Wednesday, 15 April 2015

The King's Scale




Proverbs 11:1King James Version (KJV)
11 A false balance is abomination to the Lord: but a just weight is his delight.

Proverbs has always been a tricky chapter to read. There is so much wisdom to be acquired but it requires a deeper understanding to unravel the goodness of each verse. With that being said, I hope the Spirit helps me bring out the true meaning of this text.
One of the symbols in law is the measuring scale. It represents justice and impartiality. This verse adapts this metaphor to convey a very important message; the importance of truth and not being misleading in our words and actions.
Soak in this imagery. You walk into a shop where everything measure purchased is weighed to quantify the value. The attendant welcomes you with a lovingly warm smile as you approach with your items for weighing. After she’s done, she quotes a figure that has you shocked because you have never paid this much, but she says new prices have been listed. After thinking about it, it doesn’t tally and after she lifts the produce of the scale you notice it has been set back to give you a false figure. Chances are that you would be highly annoyed and feel like you have been cheated, right? You can, then, imagine how the store owner or manager would feel if he finds out. He’d probably fire her. That’s the same disdain God has for falsehood.
Sometimes we are tempted to give a false impression of a situation we might be in to gain some leverage. Like a boy telling a girl how he has a mansion when indeed he still lives in a compound house or creating a Facebook profile with serious deviations from how you look like and who you are. Falsehood doesn’t only mean lying, it also means being partial and biased in judgement. As Christians, it is our responsibility to call something for what it truly is, even if it’s to our disadvantage.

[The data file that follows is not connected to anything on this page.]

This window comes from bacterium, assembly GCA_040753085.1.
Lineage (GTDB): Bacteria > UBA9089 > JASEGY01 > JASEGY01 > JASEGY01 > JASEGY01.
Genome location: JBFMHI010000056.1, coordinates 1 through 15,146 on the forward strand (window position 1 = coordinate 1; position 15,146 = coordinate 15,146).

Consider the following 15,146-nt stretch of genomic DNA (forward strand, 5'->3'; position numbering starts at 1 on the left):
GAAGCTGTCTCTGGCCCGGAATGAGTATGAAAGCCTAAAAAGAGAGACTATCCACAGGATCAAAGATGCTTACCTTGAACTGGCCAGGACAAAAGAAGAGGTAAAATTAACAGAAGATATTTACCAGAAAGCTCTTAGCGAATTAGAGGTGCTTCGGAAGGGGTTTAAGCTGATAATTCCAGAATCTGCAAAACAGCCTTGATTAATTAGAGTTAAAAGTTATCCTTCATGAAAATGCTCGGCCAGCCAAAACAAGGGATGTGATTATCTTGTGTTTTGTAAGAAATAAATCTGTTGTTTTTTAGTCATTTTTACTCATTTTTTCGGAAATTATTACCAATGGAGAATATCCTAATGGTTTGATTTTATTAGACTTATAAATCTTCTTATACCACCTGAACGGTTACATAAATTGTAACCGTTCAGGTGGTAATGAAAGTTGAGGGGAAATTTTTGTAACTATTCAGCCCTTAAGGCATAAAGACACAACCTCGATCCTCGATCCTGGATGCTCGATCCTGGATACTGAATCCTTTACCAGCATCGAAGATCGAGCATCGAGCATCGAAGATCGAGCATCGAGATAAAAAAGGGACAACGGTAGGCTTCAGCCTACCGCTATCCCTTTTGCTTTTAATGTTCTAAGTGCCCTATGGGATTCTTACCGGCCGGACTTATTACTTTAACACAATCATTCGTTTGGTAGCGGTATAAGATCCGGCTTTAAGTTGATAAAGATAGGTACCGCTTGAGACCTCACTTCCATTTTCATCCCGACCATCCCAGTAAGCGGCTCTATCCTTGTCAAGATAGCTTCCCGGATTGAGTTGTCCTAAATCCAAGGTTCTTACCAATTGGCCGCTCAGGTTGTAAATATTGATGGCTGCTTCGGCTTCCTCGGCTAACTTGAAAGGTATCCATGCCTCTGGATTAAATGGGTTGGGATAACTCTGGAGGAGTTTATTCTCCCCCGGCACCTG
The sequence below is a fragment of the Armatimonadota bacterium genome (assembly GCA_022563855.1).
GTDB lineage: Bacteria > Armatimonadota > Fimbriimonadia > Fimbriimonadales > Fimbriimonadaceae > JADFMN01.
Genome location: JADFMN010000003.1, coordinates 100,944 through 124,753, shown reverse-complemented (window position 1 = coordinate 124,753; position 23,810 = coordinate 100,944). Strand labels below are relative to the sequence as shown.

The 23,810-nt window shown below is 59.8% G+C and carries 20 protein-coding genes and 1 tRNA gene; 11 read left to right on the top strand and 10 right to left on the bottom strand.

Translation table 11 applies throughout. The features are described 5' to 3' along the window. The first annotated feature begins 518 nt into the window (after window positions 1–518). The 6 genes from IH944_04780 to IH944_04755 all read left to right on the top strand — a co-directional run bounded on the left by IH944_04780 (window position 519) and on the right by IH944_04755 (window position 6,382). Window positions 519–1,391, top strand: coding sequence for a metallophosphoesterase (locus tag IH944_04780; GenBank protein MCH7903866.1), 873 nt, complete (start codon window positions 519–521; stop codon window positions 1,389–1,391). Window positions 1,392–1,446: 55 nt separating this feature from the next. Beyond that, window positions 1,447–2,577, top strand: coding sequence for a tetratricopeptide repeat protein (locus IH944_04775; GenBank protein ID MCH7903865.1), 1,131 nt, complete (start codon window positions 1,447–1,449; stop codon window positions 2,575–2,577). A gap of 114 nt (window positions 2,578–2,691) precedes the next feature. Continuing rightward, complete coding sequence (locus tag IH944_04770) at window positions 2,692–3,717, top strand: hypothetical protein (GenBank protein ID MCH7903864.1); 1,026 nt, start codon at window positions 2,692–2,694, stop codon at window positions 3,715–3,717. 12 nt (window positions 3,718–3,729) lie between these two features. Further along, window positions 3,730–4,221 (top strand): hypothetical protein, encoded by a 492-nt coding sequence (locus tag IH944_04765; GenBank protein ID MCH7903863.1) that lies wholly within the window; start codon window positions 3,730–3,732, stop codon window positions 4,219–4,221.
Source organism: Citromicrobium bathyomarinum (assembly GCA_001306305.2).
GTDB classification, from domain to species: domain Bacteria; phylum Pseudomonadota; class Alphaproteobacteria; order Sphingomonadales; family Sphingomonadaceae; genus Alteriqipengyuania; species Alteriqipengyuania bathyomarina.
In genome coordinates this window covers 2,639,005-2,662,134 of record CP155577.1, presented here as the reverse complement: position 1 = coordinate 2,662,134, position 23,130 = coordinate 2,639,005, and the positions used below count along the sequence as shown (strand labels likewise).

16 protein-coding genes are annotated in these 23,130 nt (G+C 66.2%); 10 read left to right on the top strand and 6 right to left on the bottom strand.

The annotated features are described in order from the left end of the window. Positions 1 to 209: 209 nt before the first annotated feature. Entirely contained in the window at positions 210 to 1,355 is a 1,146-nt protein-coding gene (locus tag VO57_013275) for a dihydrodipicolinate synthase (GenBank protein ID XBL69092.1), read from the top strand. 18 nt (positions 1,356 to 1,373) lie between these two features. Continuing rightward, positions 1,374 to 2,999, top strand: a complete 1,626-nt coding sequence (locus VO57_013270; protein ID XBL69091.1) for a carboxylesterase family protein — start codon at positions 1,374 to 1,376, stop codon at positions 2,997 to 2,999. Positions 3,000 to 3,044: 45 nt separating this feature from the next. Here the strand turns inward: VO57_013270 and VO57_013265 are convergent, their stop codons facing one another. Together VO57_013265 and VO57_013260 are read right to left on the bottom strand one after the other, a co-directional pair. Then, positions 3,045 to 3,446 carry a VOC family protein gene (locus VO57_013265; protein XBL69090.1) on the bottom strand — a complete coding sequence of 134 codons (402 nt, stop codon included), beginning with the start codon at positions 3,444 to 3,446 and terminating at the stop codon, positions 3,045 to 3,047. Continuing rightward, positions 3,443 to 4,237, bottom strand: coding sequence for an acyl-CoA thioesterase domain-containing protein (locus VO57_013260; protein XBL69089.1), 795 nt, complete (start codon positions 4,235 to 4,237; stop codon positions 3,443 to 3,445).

Sometimes we do not realize how dangerous falsehood is.

  1. .       It creates expectations or impressions for things that do not exist.
  2. 2.       It clouds our other positive qualities we have been blessed with; since it breaks the trust of the people we lie to.
  3. 3.       It can cloud of even sway other people’s judgement concerning a particular issue. Imagine a court sentence depended on your truth as a key juror and you said otherwise which altered the judgement of your peers and the judge, leading to someone’s wrongful incarceration.
  4. 4.       It blocks opportunities to inspire and contribute positively to the person’s life to God’s glory.
  5. 5.       Since we are children of God, it could give a false representation of His children to principled nonbeliever or even somebody who is new to the walk in faith.  They could fail to see the difference between a reformed Christian and someone who is in the world.
  6. 6.       Although we are all human and we are prone to sin, falsehood arises from the need to cover up imperfections. Sometimes we as Christians kind of create the illusion of perfection when in actual fact, even the Bible shows us how we fall short of righteousness. Yes it is good to call out evil when we see it, but partiality sets in when we stop seeing the person as a human liable to flaw and as the sin he/she may have committed instead of helping him/her find their way because Lord knows we are not perfect ourselves.
  7. 7.       We risk God’s displeasure. God will not be pleased with our partiality. It’s even an abomination and every abomination has serious implications.







Every time you might be tempted to bend the truth or your judgment for your own good, please be reminded of what you stand to lose, since these things listed are only a few consequences of partiality and you do not want to find out the hard way.
It is our prayer that God grants us discernment to choose our words carefully and truthfully. We pray for mercy for all the times we may have not told the truth and strength to stand by what is true a just for His glory, in Jesus name we pray. Amen.